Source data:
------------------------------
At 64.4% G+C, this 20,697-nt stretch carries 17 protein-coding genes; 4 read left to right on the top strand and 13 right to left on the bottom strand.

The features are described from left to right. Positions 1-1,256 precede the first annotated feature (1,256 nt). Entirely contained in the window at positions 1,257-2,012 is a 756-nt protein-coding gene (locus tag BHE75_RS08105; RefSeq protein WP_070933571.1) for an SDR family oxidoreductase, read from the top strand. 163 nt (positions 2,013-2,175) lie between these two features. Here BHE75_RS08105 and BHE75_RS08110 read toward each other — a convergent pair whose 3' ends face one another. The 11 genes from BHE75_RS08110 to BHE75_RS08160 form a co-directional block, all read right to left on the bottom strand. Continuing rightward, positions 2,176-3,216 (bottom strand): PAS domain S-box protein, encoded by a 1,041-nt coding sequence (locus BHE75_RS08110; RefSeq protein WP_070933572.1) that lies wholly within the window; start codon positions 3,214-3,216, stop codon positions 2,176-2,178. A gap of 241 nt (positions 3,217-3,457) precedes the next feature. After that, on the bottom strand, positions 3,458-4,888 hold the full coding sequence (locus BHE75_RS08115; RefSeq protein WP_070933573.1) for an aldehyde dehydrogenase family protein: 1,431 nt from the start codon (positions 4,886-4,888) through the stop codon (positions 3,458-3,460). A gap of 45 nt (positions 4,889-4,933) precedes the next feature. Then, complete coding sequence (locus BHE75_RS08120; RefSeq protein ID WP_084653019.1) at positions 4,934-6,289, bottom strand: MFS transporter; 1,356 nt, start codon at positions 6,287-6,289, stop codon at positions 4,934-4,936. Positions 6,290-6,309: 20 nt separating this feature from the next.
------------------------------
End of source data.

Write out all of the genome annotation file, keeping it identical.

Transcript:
At 64.4% G+C, this 20,697-nt stretch carries 17 protein-coding genes; 4 read left to right on the top strand and 13 right to left on the bottom strand.

The features are described from left to right. Positions 1-1,256 precede the first annotated feature (1,256 nt). Entirely contained in the window at positions 1,257-2,012 is a 756-nt protein-coding gene (locus tag BHE75_RS08105; RefSeq protein WP_070933571.1) for an SDR family oxidoreductase, read from the top strand. 163 nt (positions 2,013-2,175) lie between these two features. Here BHE75_RS08105 and BHE75_RS08110 read toward each other — a convergent pair whose 3' ends face one another. The 11 genes from BHE75_RS08110 to BHE75_RS08160 form a co-directional block, all read right to left on the bottom strand. Continuing rightward, positions 2,176-3,216 (bottom strand): PAS domain S-box protein, encoded by a 1,041-nt coding sequence (locus BHE75_RS08110; RefSeq protein WP_070933572.1) that lies wholly within the window; start codon positions 3,214-3,216, stop codon positions 2,176-2,178. A gap of 241 nt (positions 3,217-3,457) precedes the next feature. After that, on the bottom strand, positions 3,458-4,888 hold the full coding sequence (locus BHE75_RS08115; RefSeq protein WP_070933573.1) for an aldehyde dehydrogenase family protein: 1,431 nt from the start codon (positions 4,886-4,888) through the stop codon (positions 3,458-3,460). A gap of 45 nt (positions 4,889-4,933) precedes the next feature. Then, complete coding sequence (locus BHE75_RS08120; RefSeq protein ID WP_084653019.1) at positions 4,934-6,289, bottom strand: MFS transporter; 1,356 nt, start codon at positions 6,287-6,289, stop codon at positions 4,934-4,936. Positions 6,290-6,309: 20 nt separating this feature from the next.